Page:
C4D, Blender and others
[Walter Soyka] "Cory, I'm a C4D user who keeps an eye on Blender myself. I'd be really curious to hear your perspective on how the toolsets and workflows compare, if you don't mind sharing."
Sure Walter. I'll share my limited experience.
Cinema 4D is great. Very easy to use and pretty intuitive. I've also used Max and Maya to a limited extent; both are unnecessarily complicated. Blender 2.4 and before sucked. Their main focus for version 2.5 has been to revamp the interface. While it still is difficult to learn, the same is true for any 3D app. The Blender 2.5 interface is certainly better than Max 2011, not as nice as C4D. It is very customizable in terms windows and layouts which is very nice. Blender is a keyboard driven app. There are buttons and menus, but it's designed to be operated with one hand on the keyboard and one hand on the mouse. This gives a high learning curve, but a fast workflow. Now that I'm used to it, it's fine; 3DS Max is soooo clunky.
C4D has some very nice tools in mograph. Blender has some similar tools, and the community has put together some nice scripts that can simulate some things available in C4D. Blender has python so if you can learn that you can do anything. Some of the blender-mograph guys say the text objects suck and need improvement for motion graphics. C4D mograph text is pretty good; although I'd still prefer to leave type to AE. I'm investing my time in 3D specifically to add a new dimension to my motion graphics work. Yuk, yuk ;)
There are multi-pass export workflows from C4D to AE and Blender to AE. You can output depth passes, specular passes, etc. It works well under C4D. I've heard good things about Blender->AE, but haven't used it yet.
The built in renderer for C4D is ok. But it doesn't include GI, which is lame; is this 2011 or 1995? You have to pony up to get Advanced Renderer. AR is nice and can produce professional results. It takes study to get the most out of it.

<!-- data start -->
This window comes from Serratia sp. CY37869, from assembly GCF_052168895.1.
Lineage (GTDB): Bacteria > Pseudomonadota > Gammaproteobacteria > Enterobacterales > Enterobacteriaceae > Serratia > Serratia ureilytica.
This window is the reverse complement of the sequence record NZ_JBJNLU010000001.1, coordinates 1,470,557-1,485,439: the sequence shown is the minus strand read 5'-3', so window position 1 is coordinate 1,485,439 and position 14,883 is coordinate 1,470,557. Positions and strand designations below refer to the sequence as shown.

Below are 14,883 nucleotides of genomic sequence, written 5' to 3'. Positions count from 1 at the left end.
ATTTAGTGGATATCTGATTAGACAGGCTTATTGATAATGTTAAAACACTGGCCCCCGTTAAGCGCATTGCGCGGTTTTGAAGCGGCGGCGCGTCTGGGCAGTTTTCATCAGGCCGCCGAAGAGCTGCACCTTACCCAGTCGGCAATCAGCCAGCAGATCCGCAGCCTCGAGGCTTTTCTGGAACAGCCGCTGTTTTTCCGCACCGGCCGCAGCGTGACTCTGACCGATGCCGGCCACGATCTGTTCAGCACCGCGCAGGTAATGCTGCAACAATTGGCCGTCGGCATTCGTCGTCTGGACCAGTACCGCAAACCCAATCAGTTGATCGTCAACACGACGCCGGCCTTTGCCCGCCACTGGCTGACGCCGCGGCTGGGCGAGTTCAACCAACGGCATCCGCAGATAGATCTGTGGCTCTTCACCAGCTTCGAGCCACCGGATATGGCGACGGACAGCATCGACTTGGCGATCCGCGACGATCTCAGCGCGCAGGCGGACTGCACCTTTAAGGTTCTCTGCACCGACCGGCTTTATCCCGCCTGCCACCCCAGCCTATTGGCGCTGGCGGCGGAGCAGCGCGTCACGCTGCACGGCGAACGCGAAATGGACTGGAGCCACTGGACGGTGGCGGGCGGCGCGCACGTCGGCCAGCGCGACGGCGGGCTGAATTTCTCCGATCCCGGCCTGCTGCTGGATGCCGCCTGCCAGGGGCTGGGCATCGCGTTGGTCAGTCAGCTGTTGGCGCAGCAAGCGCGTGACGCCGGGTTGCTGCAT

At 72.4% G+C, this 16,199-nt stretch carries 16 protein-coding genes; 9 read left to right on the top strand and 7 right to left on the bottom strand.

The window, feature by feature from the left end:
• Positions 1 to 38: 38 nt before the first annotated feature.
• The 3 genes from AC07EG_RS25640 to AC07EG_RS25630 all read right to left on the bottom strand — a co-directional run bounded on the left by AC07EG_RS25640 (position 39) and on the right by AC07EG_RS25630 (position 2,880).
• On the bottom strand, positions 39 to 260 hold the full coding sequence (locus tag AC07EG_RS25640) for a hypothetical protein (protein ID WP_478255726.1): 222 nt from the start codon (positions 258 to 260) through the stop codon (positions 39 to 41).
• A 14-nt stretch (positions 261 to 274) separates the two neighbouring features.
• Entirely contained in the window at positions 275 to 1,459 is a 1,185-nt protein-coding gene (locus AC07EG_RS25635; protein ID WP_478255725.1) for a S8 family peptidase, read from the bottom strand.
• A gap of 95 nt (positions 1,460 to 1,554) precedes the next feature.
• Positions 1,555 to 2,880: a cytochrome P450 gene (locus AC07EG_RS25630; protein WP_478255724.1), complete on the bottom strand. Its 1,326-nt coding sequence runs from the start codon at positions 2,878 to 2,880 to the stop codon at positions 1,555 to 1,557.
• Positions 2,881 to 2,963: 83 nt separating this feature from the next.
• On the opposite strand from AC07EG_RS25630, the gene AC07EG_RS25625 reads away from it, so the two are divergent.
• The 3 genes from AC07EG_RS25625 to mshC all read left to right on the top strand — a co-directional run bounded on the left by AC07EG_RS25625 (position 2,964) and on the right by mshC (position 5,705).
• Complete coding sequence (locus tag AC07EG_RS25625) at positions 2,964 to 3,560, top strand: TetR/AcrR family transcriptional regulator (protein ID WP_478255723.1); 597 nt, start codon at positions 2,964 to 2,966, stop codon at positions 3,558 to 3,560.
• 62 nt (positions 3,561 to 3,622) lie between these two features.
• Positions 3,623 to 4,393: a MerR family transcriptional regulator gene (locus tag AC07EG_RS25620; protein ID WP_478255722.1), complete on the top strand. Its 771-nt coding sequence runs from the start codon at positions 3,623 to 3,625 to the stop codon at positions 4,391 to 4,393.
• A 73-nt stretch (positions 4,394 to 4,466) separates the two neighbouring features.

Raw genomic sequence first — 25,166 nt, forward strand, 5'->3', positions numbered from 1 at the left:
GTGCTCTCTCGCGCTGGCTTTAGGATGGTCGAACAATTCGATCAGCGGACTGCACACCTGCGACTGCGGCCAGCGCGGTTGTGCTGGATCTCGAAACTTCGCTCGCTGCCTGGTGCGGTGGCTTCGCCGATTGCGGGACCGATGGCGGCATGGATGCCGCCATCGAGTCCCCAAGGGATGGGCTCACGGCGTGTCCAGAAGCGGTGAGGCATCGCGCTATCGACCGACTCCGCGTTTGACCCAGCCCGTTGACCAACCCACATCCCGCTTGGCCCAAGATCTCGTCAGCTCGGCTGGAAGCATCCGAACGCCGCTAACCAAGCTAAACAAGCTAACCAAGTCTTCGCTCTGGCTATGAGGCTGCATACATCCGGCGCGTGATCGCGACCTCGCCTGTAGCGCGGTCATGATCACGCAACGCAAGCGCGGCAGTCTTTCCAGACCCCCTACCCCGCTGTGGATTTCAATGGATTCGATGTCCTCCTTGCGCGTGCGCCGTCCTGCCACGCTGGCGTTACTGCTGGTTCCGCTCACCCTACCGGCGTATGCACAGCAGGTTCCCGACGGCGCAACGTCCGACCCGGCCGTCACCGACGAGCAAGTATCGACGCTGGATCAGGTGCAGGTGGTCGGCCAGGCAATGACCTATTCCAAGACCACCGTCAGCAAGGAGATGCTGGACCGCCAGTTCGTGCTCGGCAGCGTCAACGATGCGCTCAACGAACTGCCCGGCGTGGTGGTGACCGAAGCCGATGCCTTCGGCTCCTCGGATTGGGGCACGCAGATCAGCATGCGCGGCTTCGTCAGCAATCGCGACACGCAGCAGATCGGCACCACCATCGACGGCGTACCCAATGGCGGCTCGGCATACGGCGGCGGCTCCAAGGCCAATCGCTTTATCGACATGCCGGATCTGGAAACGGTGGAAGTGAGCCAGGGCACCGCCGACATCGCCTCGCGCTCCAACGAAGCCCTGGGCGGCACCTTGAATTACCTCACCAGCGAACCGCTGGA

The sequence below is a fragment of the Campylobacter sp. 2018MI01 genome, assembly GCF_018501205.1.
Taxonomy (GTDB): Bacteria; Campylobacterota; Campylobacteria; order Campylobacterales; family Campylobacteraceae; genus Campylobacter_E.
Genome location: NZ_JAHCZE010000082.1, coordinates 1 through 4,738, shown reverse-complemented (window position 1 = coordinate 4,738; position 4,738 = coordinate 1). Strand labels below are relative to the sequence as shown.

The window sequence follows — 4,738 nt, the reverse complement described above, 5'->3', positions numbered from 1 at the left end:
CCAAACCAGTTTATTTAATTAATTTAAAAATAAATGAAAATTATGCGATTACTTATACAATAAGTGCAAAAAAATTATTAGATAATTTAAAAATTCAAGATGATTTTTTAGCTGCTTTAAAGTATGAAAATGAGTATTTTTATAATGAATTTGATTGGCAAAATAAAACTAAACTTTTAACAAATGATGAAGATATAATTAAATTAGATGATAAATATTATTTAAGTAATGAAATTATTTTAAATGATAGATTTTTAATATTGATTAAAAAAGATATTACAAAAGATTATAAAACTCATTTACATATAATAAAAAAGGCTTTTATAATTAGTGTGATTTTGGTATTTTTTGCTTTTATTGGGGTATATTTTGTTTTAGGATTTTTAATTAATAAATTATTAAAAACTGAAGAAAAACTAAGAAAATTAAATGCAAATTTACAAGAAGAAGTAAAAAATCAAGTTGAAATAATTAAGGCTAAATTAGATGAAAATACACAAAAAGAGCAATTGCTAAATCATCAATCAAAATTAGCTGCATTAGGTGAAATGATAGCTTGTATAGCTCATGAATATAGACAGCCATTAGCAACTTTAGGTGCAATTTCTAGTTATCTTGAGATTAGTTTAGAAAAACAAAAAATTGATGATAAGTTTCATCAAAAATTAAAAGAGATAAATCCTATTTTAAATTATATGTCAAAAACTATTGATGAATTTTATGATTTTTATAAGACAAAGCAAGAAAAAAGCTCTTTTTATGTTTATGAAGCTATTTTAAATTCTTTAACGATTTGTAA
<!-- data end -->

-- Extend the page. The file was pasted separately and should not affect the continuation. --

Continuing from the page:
The built in renderer for Blender is so lame. It looks like what Pixar produced in 1985. However, like C4D it works with other renderers. Most people use Yafray or Luxrenderer and the results look great in the right hands.
After much research, I've committed to spending my renderer study time with V-Ray. It is a commercial renderer (which means features will be complete). It is physically based, and provides a "physical" camera and lights, so my photography knowledge directly applies. It is very easy to start getting amazing looking results right away without needing so much study.
Plus it provides toon shading and a bunch of other cool features. Did I mention the results look amazing?
One can get VRay4C4D, or for max, maya, and you can get the standalone version. Andrey Izrantsev has been actively developing a blender export script for V-Ray standalone that works very well. I've been active on his forum and am starting to develop a material library. Check it out at V-Ray/Blender
Finally, many commercial and free renderers have export scripts for blender and C4D. Though I think there are a few top end renderers that still don't.
C4D's basic system doesn't come with this stuff. You have to pay much more for the advanced features. Plus their new module-less packaging system puts their best stuff out of the reach of independents. And you can't get C4D fluids at any price. That's another few hundred or thousand for a 3rd party plugin.
Blender will do all of the above. I'm working on a small motion graphics demo where I have paint flowing down some stairs. Within blender, I setup the lights and stairs, did the fluid simulation, applied v-ray materials to it, exported it and rendered. Then finished up post in after effects.
C4D: Pretty good. I can usually find what I'm looking for, although sometimes it is light.
Blender: Um.. Documentation? I knew we forgot something!
For 2.4 it is pretty well documented. For 2.5 it's in beta and hasn't made an official release. First they are coding 2.5, then they will document it. So there is none for 2.5! However most of the 2.4 documentation applies. So you learn with 2.4 documentation, 2.5 web tutorials, and elbow grease.
I've been able to import most things into blender occasionally in 3ds format, or collada or obj. This is still a weak area for them, and at best requires tinkering. Exporting animations for other apps (FBX) isn't solid yet.
C4D's pricing structure is what is causing me to migrate away from it. If someone wants to use hair or toon shading, plus mograph, you have to pay for the full meal deal. $3700k!